There is a really popular refrain from an old Dylan Thomas poem that reads “Do not go gentle into that good night.  Rage, rage against the dying of the light.” (Did you know that Bob Dylan changed his last name to Dylan in honor of Dylan Thomas… that’s a lot of Dylan.) This refrain is popularized in movies and funerals (or at least, movie funerals).  Its one of those “excepted as universally wise” refrains.  But is it, wise I mean, for us to rage against the dying of the light?

I’m not an either/or kind of guy.  I like to “hold ideas in tension” so I’m not saying let’s throw out the idea of not succumbing to death… but do we really want to make our life about raging against the inevitable?  Who benefits from this?  You cannot fight death.  You can seek life.  I have always liked the idea of recognizing that there is a moment when we want to start paddling downstream and stop forcing ourselves to go forward in unlikely ways that requires nature to become our enemy. 

What does it mean for us to recognize, and even accept our limits (or shifting gifts… lets even stop calling them limits)?  What does it mean to live within the world presented to us rather than continually trying to force a different reality?  What would it mean to question the polarity of options of “passive acceptance or rageful fighting” as if there is no middle way?  There is in fact a whole world of opportunity where we allow ourselves the grace of shifting talents, gifts, and possibilities – and then play within those.  Brooks notes that highly intelligent people are prone to less happiness in mid-to-late life, likely because since childhood their keen intellect has been central to their identity… and the didn’t imagine that keen intellect might fade in the same ways a pitching arm, or a running backs legs do.  We cannot fight nature… what we can do is learn, and live to learn, within these inevitabilities so that our happiness is not tied to “defying the odds”.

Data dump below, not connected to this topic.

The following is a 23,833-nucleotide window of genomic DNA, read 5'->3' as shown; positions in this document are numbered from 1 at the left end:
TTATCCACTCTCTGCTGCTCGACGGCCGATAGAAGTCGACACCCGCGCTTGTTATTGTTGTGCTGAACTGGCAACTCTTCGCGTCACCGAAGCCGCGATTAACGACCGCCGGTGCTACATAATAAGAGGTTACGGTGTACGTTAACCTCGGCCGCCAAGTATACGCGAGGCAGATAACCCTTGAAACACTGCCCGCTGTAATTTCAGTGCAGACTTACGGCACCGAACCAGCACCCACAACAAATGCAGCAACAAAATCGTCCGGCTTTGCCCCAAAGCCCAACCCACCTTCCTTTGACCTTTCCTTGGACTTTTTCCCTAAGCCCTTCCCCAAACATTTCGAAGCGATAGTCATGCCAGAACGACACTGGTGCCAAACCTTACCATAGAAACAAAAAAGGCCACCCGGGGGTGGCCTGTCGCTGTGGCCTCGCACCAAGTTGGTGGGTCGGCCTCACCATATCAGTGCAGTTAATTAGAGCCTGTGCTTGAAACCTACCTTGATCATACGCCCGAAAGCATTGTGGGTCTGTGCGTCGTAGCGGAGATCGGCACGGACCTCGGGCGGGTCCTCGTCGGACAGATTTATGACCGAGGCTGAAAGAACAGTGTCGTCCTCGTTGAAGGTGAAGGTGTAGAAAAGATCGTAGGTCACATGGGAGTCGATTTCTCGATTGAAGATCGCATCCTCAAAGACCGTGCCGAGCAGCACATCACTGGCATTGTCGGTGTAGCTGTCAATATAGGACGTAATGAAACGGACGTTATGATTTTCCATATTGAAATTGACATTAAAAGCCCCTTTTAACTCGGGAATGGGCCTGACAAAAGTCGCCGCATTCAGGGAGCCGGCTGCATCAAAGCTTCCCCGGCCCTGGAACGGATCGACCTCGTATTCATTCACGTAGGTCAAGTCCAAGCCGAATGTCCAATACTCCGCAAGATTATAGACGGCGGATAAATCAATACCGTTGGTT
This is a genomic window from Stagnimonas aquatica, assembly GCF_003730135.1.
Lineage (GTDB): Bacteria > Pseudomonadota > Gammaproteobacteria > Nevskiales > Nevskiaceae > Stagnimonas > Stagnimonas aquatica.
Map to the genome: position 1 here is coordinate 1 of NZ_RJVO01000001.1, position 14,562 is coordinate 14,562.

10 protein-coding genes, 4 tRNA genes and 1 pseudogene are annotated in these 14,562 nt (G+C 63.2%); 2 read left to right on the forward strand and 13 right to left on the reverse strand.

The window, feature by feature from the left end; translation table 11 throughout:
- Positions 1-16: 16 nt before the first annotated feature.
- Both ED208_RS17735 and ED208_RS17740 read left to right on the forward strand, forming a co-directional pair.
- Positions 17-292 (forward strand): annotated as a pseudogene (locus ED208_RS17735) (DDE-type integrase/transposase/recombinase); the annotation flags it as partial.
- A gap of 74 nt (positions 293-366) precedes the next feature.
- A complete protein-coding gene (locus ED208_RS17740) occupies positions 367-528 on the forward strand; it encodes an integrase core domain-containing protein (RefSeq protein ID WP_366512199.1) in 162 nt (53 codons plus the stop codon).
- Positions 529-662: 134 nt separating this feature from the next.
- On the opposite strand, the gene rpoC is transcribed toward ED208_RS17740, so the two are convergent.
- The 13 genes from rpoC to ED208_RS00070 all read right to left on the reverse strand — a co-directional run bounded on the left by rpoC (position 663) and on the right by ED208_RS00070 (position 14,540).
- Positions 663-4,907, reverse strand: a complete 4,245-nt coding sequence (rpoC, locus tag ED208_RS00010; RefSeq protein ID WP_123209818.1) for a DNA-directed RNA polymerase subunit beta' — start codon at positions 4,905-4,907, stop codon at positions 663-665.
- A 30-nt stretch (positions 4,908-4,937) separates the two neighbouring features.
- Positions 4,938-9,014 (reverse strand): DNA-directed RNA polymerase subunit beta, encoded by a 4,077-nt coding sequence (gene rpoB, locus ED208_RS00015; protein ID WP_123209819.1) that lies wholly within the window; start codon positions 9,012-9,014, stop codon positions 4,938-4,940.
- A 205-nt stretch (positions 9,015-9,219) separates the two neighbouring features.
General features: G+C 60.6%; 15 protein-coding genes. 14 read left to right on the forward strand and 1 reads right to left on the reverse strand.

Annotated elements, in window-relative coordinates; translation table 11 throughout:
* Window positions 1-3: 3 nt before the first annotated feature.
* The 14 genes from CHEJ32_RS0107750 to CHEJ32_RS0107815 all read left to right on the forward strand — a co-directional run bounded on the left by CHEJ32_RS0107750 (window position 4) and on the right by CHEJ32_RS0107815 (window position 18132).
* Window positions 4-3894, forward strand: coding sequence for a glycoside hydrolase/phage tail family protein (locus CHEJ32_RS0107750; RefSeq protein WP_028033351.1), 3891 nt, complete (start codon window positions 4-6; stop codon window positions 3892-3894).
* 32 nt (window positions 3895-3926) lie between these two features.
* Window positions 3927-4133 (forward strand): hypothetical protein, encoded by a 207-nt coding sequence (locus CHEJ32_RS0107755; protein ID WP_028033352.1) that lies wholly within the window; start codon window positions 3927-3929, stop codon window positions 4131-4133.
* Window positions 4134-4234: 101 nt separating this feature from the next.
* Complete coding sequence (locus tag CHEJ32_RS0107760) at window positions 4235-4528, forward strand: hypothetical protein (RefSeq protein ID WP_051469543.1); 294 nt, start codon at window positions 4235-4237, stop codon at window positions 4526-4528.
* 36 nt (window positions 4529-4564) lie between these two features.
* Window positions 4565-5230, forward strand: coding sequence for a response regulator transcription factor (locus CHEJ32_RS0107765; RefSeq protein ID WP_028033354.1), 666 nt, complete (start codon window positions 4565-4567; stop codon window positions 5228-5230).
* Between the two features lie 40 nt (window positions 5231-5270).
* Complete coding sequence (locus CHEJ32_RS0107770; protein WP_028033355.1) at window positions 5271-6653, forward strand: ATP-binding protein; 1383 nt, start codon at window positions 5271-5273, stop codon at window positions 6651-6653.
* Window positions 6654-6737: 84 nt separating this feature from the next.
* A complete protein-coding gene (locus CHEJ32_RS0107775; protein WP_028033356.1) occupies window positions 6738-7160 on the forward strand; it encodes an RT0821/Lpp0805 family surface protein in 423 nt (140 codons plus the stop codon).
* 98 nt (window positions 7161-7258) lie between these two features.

I’m living in a season of telling myself not to expect fish to fly and giraffes to swim.  (They can swim – giraffes that is, but not well – so don’t ask them to be lifeguards at the pool.) If I know premise A to be true, then I need to play by the consequences of that reality.  I’m usually better at the first part than the second.  I want to make all things work. I want to defy the odds.  But that’s not how the odds work… and we live with some toxic American myths that tell us “you can do all things” and that the highest good to force your way through where no way exists…. We are told stories that revere and set the standard at the larger than life concepts like Paul Bunyan and John Henry.  Stories that teach us to work ourselves to death.

You, we, deserve more than rage… and unending work.  Don’t you? What does it mean for you to shape a life more like Bach than Darwin… more like peace than rage?

Links for further readings, the article on the decline of innovation reasoning: